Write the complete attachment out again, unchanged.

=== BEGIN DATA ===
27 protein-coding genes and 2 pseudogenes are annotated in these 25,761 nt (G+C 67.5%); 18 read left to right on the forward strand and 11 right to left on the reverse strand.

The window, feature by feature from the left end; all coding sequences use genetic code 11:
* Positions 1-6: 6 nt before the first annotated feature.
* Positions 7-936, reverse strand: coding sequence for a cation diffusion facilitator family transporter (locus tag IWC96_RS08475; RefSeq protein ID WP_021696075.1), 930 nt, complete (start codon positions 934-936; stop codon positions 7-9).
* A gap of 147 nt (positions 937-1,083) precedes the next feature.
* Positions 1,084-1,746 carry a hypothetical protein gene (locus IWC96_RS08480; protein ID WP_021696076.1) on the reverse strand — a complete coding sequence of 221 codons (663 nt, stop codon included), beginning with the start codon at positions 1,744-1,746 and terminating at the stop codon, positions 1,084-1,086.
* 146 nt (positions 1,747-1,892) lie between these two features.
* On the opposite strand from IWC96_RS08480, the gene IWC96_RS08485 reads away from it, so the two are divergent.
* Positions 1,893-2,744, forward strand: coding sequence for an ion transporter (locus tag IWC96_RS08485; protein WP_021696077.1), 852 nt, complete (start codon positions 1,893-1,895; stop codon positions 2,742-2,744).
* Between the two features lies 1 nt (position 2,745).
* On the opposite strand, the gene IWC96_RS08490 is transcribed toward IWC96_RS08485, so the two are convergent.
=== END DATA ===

27 protein-coding genes and 2 pseudogenes are annotated in these 25,761 nt (G+C 67.5%); 18 read left to right on the forward strand and 11 right to left on the reverse strand.

The window, feature by feature from the left end; all coding sequences use genetic code 11:
* Positions 1-6: 6 nt before the first annotated feature.
* Positions 7-936, reverse strand: coding sequence for a cation diffusion facilitator family transporter (locus tag IWC96_RS08475; RefSeq protein ID WP_021696075.1), 930 nt, complete (start codon positions 934-936; stop codon positions 7-9).
* A gap of 147 nt (positions 937-1,083) precedes the next feature.
* Positions 1,084-1,746 carry a hypothetical protein gene (locus IWC96_RS08480; protein ID WP_021696076.1) on the reverse strand — a complete coding sequence of 221 codons (663 nt, stop codon included), beginning with the start codon at positions 1,744-1,746 and terminating at the stop codon, positions 1,084-1,086.
* 146 nt (positions 1,747-1,892) lie between these two features.
* On the opposite strand from IWC96_RS08480, the gene IWC96_RS08485 reads away from it, so the two are divergent.
* Positions 1,893-2,744, forward strand: coding sequence for an ion transporter (locus tag IWC96_RS08485; protein WP_021696077.1), 852 nt, complete (start codon positions 1,893-1,895; stop codon positions 2,742-2,744).
* Between the two features lies 1 nt (position 2,745).
* On the opposite strand, the gene IWC96_RS08490 is transcribed toward IWC96_RS08485, so the two are convergent.